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10 Things I Wish My Parents Knew About My Battle With Depression

10 Things I Wish My Parents Knew About My Battle With Depression

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Battle with depression? Here are some tings I'm sure you wish your parents know about depression. These depression insights are informative and helpful.

“I think the saddest people always try their hardest to make people happy because they know what its like to feel worthless and they don’t want anyone else to feel like that.”  – Robin Williams

Whenever my mother used to ask me how my day at school was, I would respond with “fine,” or “okay.” In reality however, it was never fine, okay, or good in any form of the word. When people would ask how I was, it was the same kind of response- I lied. It took years for me to be able to say that I was genuinely feeling okay. It took what seemed like eternity for me to answer that question with real happiness. In my own experience, being in a roles of responsibility at both school and my church, I was set in my mind that my depression and other personal issues were not to bother other people or get in the way of my work. Several people are struggling to battle with depression.

I wanted to hide my vulnerability and be an image of strength to the young people who looked up to me. When I went home, I felt insecure, isolated from my family even though they may have been standing right there. It seemed that they were oblivious. The old saying, “Walk a mile in somebody else’s shoes,” comes to mind. While people may mean well, sometimes their words can be seen as negative instead of positive. Of course, we would not want anybody to feel things that we have felt, but how can you know what someone else has felt without going through it yourself? Here are some things that I wish my parents [siblings or friends] knew about the battle with depression.

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1. Yes, it’s actually happening.

I don’t like to post it around or tell everyone about it. I am not just saying this for attention because I don’t want it. You always ask what is wrong with me, but I don’t know how to answer because I don’t know how to explain. You say you don’t understand. Neither do I. All I know is that it is happening, and it is my reality right now. Just because you don’t see the illness physically, does not mean that someone is not suffering. Inside, you don’t know what is going on or their experiences. I wonder why I can’t simply choose to be happy, choose to be “normal” like everybody else. Why should I lie to myself  by saying that everything is going to be okay? I do not know if it will be okay, but all I need you to do is try to understand.

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2. I am just not interested.

In no way am I ungrateful for your attempts to “cheer me up,” but there will be days when I just don’t want to do anything. The things I usually would get a kick out of, like watching Friends at 6pm every night, going out with my friends or filling my scrapbook with my favourite textures and paint in a hundred different colours- it just seems so pointless. If I try to go and paint again, all I do is get frustrated.

There is nothing on television that amuses me anymore. There are no friends that I can call on the phone and talk to or go shopping with. They have moved on to more exciting people, and every time I have tried in the past to hang out with them I felt so fake, so separate to them. I can and have spent an hour or two just sitting or lying on my bed, staring at the floor. Do not disturb.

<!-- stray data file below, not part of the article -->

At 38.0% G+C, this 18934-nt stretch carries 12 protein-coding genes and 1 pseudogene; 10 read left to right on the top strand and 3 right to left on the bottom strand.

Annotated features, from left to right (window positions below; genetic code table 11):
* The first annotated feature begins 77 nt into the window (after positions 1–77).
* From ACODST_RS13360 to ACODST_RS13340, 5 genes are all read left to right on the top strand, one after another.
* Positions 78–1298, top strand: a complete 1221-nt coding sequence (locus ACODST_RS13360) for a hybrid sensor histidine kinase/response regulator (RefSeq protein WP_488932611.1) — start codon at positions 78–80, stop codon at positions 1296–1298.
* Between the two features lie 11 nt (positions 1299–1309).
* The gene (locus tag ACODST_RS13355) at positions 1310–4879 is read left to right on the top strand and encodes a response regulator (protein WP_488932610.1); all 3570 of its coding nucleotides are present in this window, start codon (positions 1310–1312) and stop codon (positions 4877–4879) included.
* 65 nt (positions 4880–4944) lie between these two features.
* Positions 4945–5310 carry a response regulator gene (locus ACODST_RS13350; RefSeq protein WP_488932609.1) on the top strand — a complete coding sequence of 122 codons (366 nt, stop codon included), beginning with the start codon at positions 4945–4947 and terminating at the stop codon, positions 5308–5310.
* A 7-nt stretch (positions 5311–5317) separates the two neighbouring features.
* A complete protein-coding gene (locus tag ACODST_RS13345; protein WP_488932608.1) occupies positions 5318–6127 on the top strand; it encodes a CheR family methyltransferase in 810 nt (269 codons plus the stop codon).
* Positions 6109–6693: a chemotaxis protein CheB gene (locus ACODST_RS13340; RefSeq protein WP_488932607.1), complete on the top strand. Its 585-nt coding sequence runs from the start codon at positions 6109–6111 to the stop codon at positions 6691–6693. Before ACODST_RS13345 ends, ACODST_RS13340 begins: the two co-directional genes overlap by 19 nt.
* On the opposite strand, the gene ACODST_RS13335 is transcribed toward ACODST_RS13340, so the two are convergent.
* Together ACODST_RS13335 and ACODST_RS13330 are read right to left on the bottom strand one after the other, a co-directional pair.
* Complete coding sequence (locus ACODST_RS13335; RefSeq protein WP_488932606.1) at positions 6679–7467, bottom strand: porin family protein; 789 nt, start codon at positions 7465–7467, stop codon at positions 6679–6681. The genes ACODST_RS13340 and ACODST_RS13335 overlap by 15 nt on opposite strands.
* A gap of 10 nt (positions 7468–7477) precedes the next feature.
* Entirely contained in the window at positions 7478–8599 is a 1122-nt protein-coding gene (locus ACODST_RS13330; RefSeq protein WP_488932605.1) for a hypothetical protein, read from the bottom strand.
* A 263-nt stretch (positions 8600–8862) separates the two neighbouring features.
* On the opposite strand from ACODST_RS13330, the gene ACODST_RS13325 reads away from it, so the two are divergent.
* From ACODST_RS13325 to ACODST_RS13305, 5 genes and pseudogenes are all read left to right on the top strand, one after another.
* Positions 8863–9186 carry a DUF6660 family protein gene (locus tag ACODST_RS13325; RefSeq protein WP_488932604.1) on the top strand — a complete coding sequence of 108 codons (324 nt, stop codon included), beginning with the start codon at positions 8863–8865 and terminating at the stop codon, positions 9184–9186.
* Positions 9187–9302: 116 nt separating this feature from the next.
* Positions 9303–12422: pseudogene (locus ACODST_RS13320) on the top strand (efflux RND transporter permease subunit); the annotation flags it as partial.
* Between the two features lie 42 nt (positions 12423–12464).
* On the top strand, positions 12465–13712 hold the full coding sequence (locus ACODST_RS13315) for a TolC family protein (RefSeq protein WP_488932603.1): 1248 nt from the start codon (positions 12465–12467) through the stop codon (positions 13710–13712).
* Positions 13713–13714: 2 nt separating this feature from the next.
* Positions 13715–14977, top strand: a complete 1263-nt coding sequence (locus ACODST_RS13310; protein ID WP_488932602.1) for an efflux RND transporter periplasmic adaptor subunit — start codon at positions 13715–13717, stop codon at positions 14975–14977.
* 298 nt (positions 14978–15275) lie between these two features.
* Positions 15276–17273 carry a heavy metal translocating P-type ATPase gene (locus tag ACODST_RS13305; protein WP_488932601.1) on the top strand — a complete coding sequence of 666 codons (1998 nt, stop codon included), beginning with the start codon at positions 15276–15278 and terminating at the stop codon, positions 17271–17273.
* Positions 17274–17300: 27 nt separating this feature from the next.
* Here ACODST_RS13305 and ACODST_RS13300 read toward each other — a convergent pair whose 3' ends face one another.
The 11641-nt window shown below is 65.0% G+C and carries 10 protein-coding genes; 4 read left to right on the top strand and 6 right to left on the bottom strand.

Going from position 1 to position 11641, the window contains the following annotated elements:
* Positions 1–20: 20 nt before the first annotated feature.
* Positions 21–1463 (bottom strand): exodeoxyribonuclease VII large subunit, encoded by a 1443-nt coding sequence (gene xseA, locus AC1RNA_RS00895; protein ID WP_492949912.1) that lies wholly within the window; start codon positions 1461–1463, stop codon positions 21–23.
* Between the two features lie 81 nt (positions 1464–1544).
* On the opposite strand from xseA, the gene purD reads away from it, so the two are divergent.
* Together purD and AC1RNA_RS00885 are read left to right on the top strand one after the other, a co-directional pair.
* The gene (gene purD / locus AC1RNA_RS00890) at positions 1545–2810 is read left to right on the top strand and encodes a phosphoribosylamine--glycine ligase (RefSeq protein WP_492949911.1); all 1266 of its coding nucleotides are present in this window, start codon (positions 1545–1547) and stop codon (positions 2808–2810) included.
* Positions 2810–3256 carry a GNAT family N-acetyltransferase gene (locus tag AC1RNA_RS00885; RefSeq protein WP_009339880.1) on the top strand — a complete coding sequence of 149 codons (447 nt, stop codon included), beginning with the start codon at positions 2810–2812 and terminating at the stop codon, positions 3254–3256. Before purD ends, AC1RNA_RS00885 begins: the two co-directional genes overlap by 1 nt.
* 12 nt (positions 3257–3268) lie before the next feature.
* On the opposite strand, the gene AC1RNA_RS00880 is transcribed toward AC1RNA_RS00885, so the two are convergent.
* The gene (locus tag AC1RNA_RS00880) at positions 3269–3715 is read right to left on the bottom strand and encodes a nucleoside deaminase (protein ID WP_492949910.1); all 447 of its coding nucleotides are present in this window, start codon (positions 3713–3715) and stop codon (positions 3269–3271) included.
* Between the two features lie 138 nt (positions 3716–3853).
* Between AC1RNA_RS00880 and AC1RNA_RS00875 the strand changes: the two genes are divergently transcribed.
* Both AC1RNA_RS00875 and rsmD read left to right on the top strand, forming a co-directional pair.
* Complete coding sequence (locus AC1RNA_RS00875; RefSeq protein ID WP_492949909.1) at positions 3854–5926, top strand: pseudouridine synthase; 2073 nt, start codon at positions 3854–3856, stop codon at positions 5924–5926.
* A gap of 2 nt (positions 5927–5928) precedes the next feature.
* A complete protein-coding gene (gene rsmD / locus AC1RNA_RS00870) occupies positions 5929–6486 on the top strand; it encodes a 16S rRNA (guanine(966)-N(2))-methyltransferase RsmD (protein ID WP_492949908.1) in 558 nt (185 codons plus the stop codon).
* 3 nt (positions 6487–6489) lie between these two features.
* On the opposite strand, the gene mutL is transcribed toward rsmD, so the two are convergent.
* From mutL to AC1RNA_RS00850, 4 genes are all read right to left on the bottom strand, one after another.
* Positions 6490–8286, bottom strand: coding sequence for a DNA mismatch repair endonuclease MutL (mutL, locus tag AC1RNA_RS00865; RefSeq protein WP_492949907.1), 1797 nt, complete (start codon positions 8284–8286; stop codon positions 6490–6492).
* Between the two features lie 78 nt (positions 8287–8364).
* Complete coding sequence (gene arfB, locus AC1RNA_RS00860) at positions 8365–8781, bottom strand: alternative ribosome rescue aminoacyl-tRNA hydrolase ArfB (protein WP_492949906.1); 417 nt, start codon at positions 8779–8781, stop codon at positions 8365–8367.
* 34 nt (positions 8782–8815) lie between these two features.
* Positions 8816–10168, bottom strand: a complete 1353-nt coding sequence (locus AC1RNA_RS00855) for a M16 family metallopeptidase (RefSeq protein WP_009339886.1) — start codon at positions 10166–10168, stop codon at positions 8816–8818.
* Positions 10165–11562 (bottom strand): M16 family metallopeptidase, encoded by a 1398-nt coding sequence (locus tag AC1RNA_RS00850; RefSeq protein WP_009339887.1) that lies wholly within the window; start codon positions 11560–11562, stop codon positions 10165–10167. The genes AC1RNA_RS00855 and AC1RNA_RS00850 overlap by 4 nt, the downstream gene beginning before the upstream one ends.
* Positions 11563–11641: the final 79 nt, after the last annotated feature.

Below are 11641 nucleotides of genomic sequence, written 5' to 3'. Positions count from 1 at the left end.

3.  It is not just a bad day…

Sometimes, one may say something that they think is being helpful or being supportive, but it really isn’t helping. “You just need to get out more. Look on the bright side. It is not as bad as [insert situation here] so consider yourself lucky.” When people say that to me, I do not feel motivated in the slightest to “look at the bright side,” and nor do I find any encouragement by being told that it is not as bad as someone else’s problem. The fact is, it is a mental illness and my feelings, though difficult to understand at times, are just as valid as anyone else’s.

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Saying things like this belittles my feelings and to be honest, makes me feel helpless. It is not just something I can “just get over.” While these kinds of words may come from a place of good intent, I need to know that you care about me, that you are with me and that I am not alone despite my feelings. I don’t always want advice, but I appreciate support. Yes, I want to go and get out more and look on the bright side of things, but this condition is preventing me from doing and enjoying life.

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4. I don’t want this to be your burden.

I know I am pushing people away. It’s not out of spite or from not caring about you. It is because I don’t want this to hurt you or overwhelm you like it is me. I am so afraid of what is happening to me and I can’t let anyone see me weak or hurting. I don’t want you to feel the things I feel or for this to become your burden because I love you. Sometimes, people need space and right now I do. Do not think that I love you less because I withdraw myself. Believe in me, but please do not berate me for these things. This is a common thought for someone with a battle with depression.

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5. I do not respond well to ultimatums.

Saying things like, “If you don’t fix this, I will leave you/I will break off the relationship/you can go elsewhere,” Only makes the person with the mental illness feel trapped and even more helpless. Even though I need my space to process my feelings, I still need you. I understand that this situation may effect you in some way as well, but ultimatums like this are only going to lead to more brokenness. It is a form of manipulation, and only inflicts negativity. If you feel like you can’t handle being a “support person” any more, then it is okay. You can set personal boundaries, make time for yourself to relax, or ask for outside support. However, threats are not going to help anybody.